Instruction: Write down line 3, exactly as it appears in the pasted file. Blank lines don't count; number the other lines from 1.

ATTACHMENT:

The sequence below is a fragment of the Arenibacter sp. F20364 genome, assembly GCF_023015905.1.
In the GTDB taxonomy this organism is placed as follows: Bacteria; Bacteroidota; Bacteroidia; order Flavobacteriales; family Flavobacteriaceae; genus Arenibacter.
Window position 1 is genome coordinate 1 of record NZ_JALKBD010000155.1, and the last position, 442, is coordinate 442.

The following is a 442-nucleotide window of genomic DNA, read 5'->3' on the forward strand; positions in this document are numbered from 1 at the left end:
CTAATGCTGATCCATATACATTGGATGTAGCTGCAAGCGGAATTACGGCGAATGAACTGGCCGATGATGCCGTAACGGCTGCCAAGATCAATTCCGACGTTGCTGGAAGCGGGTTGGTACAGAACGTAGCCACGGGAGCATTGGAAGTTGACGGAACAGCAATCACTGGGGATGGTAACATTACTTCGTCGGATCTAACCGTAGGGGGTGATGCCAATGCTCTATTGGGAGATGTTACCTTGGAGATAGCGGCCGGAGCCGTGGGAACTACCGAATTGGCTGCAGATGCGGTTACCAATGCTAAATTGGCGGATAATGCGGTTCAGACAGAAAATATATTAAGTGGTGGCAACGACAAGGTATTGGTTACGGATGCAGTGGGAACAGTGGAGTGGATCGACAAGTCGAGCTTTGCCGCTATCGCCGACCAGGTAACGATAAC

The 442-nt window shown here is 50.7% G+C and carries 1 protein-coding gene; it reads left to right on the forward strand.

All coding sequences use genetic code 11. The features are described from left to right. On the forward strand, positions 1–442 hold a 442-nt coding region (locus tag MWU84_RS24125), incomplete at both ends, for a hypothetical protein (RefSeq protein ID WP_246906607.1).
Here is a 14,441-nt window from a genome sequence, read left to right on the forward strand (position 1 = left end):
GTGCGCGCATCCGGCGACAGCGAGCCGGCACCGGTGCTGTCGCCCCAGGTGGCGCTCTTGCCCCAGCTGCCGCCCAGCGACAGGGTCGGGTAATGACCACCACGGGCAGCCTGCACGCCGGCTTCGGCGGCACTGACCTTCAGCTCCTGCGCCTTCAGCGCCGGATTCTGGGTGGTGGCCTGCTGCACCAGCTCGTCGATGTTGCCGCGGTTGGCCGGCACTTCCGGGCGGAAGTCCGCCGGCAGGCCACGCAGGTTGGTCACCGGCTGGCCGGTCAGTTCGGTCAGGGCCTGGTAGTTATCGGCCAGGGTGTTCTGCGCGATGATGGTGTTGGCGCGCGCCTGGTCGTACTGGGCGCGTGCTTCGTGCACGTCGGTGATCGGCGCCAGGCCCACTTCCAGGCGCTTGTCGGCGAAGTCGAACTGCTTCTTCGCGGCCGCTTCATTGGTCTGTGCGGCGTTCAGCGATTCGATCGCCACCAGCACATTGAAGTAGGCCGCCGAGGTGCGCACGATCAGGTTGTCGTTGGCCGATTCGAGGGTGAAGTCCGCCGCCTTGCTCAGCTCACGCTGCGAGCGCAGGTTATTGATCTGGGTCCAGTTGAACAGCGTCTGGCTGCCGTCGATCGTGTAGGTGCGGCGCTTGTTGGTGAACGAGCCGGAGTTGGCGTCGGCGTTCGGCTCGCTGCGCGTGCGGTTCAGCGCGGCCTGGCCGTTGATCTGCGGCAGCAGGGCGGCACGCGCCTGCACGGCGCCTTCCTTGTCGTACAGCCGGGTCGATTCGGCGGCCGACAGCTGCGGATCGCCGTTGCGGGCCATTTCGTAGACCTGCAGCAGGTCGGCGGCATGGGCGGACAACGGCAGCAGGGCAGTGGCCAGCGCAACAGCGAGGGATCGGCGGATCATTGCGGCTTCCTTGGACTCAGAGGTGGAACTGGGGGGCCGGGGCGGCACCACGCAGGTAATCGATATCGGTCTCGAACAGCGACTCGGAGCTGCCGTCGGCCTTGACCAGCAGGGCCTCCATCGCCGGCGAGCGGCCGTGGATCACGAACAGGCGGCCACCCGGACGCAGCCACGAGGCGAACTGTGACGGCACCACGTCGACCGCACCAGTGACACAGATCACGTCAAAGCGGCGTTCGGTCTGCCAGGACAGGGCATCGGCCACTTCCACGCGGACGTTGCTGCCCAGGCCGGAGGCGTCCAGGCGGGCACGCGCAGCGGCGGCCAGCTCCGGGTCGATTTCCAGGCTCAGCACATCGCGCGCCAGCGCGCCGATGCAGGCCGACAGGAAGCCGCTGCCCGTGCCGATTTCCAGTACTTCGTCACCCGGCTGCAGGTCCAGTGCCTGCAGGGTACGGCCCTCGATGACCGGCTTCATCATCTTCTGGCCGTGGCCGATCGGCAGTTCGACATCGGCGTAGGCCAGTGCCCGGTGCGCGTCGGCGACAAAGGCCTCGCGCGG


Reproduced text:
Window position 1 is genome coordinate 1 of record NZ_JALKBD010000155.1, and the last position, 442, is coordinate 442.